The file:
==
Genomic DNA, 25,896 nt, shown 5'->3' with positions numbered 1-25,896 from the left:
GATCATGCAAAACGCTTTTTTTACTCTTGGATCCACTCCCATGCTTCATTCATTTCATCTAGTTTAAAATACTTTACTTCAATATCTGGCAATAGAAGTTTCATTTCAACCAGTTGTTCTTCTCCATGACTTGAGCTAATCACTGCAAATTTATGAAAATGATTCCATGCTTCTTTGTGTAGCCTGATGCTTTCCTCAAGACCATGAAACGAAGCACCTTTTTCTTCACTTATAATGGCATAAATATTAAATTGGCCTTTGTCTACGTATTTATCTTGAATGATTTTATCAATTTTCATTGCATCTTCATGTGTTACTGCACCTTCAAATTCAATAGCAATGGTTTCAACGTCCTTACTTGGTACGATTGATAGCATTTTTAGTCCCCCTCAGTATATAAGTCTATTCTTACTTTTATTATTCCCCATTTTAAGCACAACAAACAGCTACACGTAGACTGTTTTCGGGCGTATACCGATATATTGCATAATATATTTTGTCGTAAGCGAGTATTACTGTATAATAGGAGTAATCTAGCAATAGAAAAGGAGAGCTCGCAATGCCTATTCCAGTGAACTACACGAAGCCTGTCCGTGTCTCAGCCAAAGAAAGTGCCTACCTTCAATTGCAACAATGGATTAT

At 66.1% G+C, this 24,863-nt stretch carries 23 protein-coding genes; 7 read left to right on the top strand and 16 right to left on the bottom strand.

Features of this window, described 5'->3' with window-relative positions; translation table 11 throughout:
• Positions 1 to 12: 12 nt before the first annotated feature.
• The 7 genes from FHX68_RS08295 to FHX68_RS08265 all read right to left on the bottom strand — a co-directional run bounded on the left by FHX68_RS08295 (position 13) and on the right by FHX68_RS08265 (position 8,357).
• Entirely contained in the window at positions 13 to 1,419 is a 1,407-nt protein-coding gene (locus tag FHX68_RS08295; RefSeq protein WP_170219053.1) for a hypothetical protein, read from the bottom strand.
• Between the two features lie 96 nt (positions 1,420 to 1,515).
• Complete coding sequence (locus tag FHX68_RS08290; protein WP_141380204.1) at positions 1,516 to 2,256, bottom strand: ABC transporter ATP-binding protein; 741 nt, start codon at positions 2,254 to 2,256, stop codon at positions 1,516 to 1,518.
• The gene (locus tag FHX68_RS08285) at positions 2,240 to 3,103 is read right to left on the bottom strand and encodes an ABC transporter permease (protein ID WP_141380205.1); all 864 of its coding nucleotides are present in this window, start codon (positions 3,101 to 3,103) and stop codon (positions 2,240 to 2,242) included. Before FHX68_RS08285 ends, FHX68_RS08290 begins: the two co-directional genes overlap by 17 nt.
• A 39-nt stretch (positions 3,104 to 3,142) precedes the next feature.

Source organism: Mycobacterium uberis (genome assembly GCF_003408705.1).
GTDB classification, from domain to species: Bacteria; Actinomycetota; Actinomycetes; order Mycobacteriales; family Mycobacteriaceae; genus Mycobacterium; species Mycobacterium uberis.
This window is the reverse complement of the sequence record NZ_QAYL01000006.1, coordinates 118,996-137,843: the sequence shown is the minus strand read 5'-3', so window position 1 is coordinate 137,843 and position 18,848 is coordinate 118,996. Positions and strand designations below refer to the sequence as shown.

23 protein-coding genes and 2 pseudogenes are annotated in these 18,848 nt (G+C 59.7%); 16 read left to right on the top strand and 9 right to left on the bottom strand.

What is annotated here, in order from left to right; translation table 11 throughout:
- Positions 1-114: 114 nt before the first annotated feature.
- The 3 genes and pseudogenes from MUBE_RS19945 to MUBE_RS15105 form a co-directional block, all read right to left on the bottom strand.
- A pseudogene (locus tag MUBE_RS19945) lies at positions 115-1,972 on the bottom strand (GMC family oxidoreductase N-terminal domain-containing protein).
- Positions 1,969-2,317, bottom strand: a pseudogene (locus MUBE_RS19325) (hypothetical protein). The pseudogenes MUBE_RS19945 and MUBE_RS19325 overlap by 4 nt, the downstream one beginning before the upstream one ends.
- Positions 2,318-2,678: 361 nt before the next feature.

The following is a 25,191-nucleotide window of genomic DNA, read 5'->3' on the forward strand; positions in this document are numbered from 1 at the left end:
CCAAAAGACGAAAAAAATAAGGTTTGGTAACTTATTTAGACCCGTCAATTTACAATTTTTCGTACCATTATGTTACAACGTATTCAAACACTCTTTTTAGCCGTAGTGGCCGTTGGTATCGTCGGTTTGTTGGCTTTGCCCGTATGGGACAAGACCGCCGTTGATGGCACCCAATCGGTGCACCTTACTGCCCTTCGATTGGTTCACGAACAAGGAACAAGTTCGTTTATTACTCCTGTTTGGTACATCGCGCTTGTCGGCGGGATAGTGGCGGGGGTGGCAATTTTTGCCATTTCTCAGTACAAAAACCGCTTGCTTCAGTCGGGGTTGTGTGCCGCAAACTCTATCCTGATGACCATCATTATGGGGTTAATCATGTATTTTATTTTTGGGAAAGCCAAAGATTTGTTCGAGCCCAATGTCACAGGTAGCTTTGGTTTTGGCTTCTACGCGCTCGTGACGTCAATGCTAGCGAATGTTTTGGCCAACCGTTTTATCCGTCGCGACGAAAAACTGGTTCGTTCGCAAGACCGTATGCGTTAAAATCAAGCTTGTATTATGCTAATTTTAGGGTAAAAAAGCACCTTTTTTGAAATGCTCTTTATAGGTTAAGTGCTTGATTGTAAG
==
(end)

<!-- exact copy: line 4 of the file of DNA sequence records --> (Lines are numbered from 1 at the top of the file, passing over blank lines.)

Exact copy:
Features of this window, described 5'->3' with window-relative positions; translation table 11 throughout: